Majority of New HIV Infections Occur in Men Who Have Sex With Men

Adaora Adimora, MD, MPH Chair of the HIV Medicine Association Professor of Medicine School of Medicine University of North Carolina, Chapel Interview with:
Adaora Adimora, MD, MPH

Chair of the HIV Medicine Association
Professor of Medicine School of Medicine
University of North Carolina, Chapel Hill.

MedicalResearch: What is the current scope of the HIV epidemic?

Dr. Adimora: The Centers for Diseases Control and Prevention (CDC) estimates that there are 1.2 million people living with HIV in the U.S. Nearly 13% are undiagnosed and unaware of their status. Men who have sex with men represented 54% of all people living with HIV in 2011. While new infection rates are stable, a majority of new infections (63%) are occurring among men who have sex with men. We have seen alarming increases among young black men who have sex with men who account for 55% of new infections among men who have sex with men. New infections among women have decreased slightly but black and Hispanic/Latina women represent 62% and 17% of new infections respectively among women.[i] While there have been decreases in new HIV infections among people who inject drugs in recent years, the serious outbreak largely among injection drug users in Scott County, Indiana identified this past spring[ii] puts us on high alert to improve access to preventive services and substance use treatment, including access to sterile syringes and equipment.

My responses will generally focus on the U.S. epidemic but want to acknowledge that globally an estimated 36.9 million people were living with HIV at the end of 2014 with just 51% of them being diagnosed and more than 34 million deaths were attributed to HIV-related causes.[iii]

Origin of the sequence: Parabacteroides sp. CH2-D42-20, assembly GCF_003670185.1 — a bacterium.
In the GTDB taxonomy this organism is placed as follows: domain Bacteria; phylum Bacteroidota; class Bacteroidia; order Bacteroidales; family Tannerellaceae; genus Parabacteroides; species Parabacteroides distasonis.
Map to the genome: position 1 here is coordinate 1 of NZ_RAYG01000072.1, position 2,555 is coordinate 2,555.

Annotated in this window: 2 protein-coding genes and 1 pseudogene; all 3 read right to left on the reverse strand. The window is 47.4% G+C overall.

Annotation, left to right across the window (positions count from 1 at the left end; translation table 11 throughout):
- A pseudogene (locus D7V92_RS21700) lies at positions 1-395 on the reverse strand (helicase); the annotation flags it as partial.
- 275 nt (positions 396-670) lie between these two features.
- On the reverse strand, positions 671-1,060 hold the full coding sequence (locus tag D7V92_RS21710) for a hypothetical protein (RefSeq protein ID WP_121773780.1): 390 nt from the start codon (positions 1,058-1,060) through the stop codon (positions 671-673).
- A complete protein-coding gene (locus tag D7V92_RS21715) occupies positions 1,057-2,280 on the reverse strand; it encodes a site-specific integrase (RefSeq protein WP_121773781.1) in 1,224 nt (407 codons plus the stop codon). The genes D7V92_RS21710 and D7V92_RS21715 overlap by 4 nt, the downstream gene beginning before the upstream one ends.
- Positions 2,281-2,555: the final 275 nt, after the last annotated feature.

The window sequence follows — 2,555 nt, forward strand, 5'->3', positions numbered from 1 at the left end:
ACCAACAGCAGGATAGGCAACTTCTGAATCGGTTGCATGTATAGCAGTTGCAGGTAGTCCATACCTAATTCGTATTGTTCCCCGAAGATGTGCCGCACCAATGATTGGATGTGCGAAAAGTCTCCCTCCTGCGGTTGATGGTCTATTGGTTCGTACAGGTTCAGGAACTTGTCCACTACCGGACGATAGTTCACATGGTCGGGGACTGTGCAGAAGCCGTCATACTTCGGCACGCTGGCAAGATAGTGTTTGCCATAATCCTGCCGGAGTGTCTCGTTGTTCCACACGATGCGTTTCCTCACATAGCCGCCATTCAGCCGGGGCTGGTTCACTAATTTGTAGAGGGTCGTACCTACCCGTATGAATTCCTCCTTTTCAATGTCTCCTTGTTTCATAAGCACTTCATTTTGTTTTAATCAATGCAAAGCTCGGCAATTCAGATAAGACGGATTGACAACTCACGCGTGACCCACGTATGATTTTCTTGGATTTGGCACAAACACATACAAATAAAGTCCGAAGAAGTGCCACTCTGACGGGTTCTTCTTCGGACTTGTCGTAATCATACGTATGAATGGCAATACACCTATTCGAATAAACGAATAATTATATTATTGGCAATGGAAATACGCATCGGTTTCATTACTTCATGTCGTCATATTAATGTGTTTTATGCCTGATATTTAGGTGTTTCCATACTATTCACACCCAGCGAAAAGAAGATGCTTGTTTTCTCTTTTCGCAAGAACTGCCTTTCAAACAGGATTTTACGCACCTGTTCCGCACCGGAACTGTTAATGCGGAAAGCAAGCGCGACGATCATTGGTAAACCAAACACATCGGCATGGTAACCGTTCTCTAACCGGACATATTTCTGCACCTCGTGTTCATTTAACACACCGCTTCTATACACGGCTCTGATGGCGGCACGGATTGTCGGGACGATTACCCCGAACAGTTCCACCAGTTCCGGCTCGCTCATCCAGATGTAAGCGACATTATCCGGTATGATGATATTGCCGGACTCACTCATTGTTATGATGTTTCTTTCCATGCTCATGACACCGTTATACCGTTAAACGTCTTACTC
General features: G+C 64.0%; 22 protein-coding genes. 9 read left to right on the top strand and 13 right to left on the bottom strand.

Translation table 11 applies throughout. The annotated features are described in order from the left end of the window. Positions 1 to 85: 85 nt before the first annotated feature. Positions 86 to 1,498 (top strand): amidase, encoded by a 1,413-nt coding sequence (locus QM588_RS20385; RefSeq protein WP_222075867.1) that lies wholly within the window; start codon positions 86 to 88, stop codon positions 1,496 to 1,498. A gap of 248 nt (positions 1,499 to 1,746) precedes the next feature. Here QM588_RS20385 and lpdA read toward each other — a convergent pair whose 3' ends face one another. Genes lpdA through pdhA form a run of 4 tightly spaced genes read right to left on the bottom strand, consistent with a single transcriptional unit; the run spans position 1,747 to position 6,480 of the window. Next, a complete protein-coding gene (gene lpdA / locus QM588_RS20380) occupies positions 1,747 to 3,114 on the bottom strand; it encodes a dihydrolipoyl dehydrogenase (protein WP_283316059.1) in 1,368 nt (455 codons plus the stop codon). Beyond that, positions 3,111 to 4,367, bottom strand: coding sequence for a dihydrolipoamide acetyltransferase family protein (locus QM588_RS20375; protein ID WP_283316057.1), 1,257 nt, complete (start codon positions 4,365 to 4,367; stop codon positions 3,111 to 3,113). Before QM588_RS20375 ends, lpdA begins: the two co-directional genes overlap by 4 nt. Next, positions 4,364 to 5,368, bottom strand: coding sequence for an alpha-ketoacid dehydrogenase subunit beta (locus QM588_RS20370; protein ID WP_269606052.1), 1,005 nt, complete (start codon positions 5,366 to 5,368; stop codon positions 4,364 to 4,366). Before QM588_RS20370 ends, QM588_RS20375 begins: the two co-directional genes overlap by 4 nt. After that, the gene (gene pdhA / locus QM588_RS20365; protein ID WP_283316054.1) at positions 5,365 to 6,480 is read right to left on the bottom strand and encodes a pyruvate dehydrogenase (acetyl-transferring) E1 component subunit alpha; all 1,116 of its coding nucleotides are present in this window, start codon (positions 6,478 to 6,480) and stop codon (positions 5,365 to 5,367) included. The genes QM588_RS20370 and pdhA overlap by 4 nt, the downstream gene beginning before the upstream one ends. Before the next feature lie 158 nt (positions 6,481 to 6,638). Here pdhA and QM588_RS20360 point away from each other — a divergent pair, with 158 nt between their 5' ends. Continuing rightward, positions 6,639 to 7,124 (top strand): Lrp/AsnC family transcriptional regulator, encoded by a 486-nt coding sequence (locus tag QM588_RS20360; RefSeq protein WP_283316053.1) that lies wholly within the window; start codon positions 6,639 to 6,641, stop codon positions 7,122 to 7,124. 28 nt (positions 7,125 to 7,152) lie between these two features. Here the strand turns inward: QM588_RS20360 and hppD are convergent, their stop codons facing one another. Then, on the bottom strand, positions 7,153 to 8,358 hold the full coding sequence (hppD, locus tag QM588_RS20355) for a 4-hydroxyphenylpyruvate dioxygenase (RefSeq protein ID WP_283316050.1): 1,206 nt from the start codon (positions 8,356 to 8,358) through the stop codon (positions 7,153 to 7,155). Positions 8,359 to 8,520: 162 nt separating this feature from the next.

MedicalResearch: What are the main successes of contemporary HIV control?

Dr. Adimora: On the scientific front, we have made great progress. The development of antiretorivral drugs that are highly effective at suppressing HIV now allow people with HIV to stay healthy and live near normal life spans.[iv] New research definitively shows that people with HIV who start treatment earlier have significantly better health outcomes. [v] [vi] The U.S. Department of Health and Human Services Panel on Antiretroviral Guidelines for Adult and Adolescent recently strengthened their recommendation that all patients are offered HIV treatment in light of this new data.[vii]

Other critical developments include the overwhelming evidence that HIV treatment not only benefits the patient with HIV, but also improves public health by reducing the HIV-infected individual’s risk of transmitting the virus to zero when viral suppression is sustained.[viii] In addition, antiretroviral drugs have proven highly effective at preventing transmission when taken by individuals who are HIV negative – an important intervention, referred to as Pre-exposure Prophylaxis (PrEP), for people who are at higher risk for contracting HIV.[ix] For care delivery, the Ryan White HIV/AIDS Program (RWHAP) has been a leader in supporting a multi-disciplinary team approach to providing high quality, comprehensive care to poor, uninsured and underinsured individuals with HIV.[x] [xi] Celebrating its 25th anniversary this month, the RWHAP serves two out of three people with HIV in care and continues to be vital to responding to HIV in the U.S.

MedicalResearch: What are the barriers to current HIV diagnosis and treatment?

Dr. Adimora: Transferring the scientific advances in HIV medicine to the frontlines has been complicated and challenging due to a number of multi-dimensional factors. The CDC estimates that of the 1.2 million people living with HIV in the U.S. only 40% are engaged in care; 37% are prescribed antiretroviral treatment and just 30% are virally suppressed – the clinical definition of successful treatment.[xii] Stigma and discrimination play a large role in discouraging people with HIV from getting tested and interferes with linking and keeping patients with HIV in care. Many people living with HIV are dealing with other complex health issues, such as hepatitis C, mental illness or substance abuse in addition to facing challenges meeting other basic living needs, such as housing, stable employment and family care. HIV infection also disproportionately affects people with lower incomes who – depending on where they live – may not have any access to health care coverage. This is a major challenge particularly in the Southeastern U.S. where the HIV rates are growing the fastest[xiii] and where a majority of states have rejected the Medicaid expansion.[xiv]